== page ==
Hu Yaobang was often viewed as the leader most inclined to reform after the death of Mao Zedong. He considered Maos ideas impractical for modern China, a belief which did not endear him towards his colleagues. He had become the peoples champion when he refused to put down student demonstrations in the 1986 student movement. His death prompted the Tian An Men Square protests.
Some people would argue, though, that it was not the loss of his voice that prompted the protests. By the time of his death, he had very little influence in the Party. He was a political has-been and no one expected the reaction that his death prompted. Some said that he only served as a catalyst for the reform movement.
Hu was born in Hunan province in 1915. At the age of 14, he ran away from home and joined the communist party and was one of the youngest participants of the Long March. Later, he became a political officer under Deng Xiaoping in the military. At the founding of the CCP in 1949, he followed Deng to Beijing. From this point on, Hu spent his career in Dengs shadow, working as his protégé. In 1966, Hu was purged with Deng as a capitalist roadster. When Deng was reinstated in 1973 and then purged again in 1976, Hu shared his fate.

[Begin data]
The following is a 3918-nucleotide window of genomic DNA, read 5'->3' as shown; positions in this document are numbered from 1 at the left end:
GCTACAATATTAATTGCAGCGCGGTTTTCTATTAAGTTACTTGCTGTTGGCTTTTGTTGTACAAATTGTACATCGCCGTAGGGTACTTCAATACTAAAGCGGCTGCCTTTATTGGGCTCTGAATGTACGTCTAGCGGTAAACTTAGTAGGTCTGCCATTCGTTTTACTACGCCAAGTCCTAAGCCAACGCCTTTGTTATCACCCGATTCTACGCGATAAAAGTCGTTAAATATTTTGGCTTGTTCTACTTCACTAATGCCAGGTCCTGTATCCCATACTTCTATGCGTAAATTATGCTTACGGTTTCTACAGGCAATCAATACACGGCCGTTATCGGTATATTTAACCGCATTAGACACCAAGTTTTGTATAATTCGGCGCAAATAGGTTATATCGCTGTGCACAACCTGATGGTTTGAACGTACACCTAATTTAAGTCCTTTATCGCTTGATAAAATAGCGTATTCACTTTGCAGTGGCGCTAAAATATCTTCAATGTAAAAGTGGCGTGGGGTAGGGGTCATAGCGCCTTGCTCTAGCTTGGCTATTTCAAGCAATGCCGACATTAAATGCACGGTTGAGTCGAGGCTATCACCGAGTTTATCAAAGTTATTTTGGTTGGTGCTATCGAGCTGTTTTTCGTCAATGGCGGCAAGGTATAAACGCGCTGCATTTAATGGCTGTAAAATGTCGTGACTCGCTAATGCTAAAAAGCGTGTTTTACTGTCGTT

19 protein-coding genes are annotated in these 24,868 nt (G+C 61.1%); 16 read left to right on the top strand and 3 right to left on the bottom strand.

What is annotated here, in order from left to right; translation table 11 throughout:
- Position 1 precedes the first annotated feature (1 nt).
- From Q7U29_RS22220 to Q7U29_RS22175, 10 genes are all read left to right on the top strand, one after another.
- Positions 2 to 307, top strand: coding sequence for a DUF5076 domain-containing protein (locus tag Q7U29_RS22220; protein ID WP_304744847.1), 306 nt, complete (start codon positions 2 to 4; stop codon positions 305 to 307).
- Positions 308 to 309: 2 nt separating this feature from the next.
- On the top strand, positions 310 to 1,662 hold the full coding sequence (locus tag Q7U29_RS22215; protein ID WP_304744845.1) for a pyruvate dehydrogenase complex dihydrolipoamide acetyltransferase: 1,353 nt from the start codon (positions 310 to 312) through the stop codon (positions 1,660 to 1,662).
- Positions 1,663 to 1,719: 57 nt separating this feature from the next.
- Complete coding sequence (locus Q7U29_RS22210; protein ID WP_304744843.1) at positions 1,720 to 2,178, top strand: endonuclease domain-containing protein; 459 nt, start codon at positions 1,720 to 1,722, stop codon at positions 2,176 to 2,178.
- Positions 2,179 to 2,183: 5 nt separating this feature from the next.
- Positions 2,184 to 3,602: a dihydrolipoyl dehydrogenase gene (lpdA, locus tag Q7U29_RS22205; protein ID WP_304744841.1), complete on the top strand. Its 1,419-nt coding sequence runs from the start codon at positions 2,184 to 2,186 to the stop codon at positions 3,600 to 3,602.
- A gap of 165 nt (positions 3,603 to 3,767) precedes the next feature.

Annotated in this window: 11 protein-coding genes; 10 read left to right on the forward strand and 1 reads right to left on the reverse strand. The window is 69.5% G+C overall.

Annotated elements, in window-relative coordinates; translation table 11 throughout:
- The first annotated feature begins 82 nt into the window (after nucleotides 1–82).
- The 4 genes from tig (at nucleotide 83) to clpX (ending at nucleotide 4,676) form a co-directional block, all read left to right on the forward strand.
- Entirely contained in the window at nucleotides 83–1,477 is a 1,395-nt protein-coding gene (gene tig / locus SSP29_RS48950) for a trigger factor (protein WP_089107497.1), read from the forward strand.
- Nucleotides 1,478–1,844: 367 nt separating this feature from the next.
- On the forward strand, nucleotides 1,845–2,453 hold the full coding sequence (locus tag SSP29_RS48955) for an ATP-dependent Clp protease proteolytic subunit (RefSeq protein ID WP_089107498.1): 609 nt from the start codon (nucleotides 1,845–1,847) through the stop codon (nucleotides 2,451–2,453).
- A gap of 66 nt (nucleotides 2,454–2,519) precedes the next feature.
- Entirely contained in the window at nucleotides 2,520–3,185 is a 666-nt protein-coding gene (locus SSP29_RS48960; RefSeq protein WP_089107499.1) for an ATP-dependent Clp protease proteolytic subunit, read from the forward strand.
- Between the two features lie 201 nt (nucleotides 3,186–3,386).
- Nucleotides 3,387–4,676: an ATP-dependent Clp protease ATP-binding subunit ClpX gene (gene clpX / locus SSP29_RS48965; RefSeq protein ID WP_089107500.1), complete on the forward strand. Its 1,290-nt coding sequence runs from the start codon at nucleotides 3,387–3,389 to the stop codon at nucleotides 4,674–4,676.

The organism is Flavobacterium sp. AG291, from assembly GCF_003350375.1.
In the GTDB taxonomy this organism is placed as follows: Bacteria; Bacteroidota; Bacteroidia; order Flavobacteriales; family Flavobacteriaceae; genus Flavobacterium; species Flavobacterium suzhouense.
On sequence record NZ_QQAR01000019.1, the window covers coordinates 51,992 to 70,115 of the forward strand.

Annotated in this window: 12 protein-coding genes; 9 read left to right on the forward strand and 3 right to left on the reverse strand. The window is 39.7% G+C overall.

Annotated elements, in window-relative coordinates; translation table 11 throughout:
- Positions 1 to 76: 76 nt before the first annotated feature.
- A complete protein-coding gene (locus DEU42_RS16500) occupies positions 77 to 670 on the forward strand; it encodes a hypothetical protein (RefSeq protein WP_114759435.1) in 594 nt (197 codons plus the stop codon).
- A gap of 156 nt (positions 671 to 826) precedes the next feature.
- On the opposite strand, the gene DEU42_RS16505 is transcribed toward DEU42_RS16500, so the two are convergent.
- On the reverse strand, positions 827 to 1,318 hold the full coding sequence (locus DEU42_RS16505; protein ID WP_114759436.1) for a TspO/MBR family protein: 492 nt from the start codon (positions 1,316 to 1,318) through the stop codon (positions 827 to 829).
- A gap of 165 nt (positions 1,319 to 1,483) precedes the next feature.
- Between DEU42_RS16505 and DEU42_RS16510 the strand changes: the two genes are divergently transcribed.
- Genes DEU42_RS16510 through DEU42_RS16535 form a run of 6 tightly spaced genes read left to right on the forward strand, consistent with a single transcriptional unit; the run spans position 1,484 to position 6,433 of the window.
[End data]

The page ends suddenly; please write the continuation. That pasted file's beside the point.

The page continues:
Hu truly rose to power after the implementation of Dengs Four Modernizations. Under Dengs protection, he became General Secretary of the party in 1980, then became Party Chairman in 1981, replacing Hua Guofeng as the leader of the Peoples Republic of China. Then, in 1987, he was forced to take responsibility for the student protests of the previous year. He resigned from his position as Chairman, but remained a member of the Politburo until his death in 1989. On April 15, 1989, he suffered from a heart attack during a Politburo meeting. He was taken to the hospital, but never recovered.
Thousands of people gathered across the country to commemorate Hu's legacy. Although his eagerness for modernization sometimes bordered on impracticality - he at one time suggested that the Chinese stop using chopsticks to prevent the spread of disease - many people feared that his death would mean the end of social reforms. His death led students to call for conversation between themselves and the government, which escalated to the April-May sit in at the Square when their protestests went unanswered.